Lean into the New Branch Experience

⋅ Categories: Branch Insights

As consumers migrate to digital platforms to process their basic transactions, the purpose of the branch is fundamentally shifting towards supporting deeper conversations and relationships with members and customers. As a result consumer expectations are diverging from the experiences provided by many branches. This creates friction, both for consumers and staff members. And as the country settles into the COVID-19 pandemic, these shifts are only accelerating.

Consider the Apple Store experience. Customers visit traditional stores to buy products, and sometimes to check them out before purchasing. But online retail has taken away most of the value of this experience, as customers are able to shop from the comfort of their own homes while having reviews and information about the products they are considering at their fingertips. There are staff at traditional stores, but they tend not to be experts with products and customers visiting the store in hopes of learning more about the products are not likely to have a great experience.

Apple recognized that there was a valuable part of the shopping experience that wasn’t supported by retail stores, and they responded to this shift by radically reimagining the retail experience. They eliminated products from shelves and instead built stores around conversations and experiences. Customers who could easily shop online instead come to an Apple store to speak with expert staff and get hands on experience, developing a deeper relationship with the brand and the products.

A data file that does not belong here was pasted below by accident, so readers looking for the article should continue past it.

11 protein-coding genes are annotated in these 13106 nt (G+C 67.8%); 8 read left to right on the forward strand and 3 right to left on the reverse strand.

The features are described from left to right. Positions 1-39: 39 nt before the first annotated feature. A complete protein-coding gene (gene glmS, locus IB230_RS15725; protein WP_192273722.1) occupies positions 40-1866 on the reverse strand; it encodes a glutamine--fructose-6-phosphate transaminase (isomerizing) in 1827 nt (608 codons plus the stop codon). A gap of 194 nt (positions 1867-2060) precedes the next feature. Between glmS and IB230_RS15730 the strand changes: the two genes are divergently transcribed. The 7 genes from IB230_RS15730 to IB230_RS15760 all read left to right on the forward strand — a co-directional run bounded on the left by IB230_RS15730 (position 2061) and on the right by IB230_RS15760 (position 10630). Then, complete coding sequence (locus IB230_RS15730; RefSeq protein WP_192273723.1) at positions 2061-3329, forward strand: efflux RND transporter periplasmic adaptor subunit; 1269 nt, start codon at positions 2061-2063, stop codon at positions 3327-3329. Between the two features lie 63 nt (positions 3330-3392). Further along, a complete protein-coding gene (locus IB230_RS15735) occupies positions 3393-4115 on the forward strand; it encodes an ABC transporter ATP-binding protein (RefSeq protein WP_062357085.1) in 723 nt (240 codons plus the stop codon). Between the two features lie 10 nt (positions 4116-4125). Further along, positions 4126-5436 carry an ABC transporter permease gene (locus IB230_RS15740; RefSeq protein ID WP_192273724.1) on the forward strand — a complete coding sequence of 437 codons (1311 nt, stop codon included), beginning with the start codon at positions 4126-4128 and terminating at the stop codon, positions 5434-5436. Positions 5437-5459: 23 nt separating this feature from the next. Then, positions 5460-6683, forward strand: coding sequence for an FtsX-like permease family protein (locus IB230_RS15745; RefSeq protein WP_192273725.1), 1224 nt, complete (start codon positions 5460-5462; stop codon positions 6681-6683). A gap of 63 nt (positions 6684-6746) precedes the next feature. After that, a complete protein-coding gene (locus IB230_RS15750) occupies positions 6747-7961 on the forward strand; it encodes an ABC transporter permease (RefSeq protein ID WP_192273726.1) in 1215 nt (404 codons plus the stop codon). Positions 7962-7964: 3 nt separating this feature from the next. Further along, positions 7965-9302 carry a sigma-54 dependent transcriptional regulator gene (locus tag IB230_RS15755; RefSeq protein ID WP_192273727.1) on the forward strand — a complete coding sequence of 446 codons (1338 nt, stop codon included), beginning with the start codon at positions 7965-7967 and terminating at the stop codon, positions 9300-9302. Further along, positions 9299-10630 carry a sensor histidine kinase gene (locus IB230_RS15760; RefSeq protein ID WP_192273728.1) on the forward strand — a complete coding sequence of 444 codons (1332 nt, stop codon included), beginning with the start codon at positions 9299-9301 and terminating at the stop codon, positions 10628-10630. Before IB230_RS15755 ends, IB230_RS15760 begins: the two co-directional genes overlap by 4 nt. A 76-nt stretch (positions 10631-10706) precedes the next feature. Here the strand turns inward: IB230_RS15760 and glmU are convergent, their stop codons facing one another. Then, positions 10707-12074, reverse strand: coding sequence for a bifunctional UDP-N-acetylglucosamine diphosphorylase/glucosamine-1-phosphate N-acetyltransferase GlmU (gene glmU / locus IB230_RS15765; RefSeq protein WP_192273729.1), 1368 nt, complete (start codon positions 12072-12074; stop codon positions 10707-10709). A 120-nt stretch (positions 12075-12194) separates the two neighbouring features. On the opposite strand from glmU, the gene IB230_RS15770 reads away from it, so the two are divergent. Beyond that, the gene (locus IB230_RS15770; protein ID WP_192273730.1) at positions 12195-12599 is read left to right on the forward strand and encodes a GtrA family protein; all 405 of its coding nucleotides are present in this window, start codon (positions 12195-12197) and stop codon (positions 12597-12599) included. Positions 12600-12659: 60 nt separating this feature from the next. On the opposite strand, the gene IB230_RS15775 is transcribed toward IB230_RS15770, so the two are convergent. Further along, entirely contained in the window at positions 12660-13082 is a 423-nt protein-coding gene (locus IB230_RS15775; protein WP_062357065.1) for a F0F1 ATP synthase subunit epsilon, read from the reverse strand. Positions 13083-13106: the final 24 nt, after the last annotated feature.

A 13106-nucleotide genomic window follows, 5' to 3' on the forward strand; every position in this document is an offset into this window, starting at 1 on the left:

The basic transactions that your members or customers come into the branch for are like the products on the store shelves. They are going digital rapidly, though you still need some support for them just like Apple stores still have small retail areas with accessories and phone cases. But the real value that you bring to your customers, what really differentiates your financial institution, is how the experts in your branches are able to answer question and support more complex products such as mortgages and small business loans with as little friction as possible.

Achieving this level of service means redesigning the branch around conversations and building relationships. And in the branches that still need to support a high volume of transactions, this means building flexibility into the branch environment to allow staff to adapt to shifting trends. Digital banking is making in-person transactions obsolete, but rather than spelling the death of the branch it’s creating a powerful opportunity for financial institutions to build stronger relationships with their customers.


Want to learn more about how to connect with your unique market and create engaging member experiences? Watch our recorded webinar on merging your physical and digital member experiences with digital banking expert Whitney Loe, Director Of Business Development For Credit Unions at Ignite Sales.

Register for our December webinar "Merging Physical and Digital Banking Experiences."

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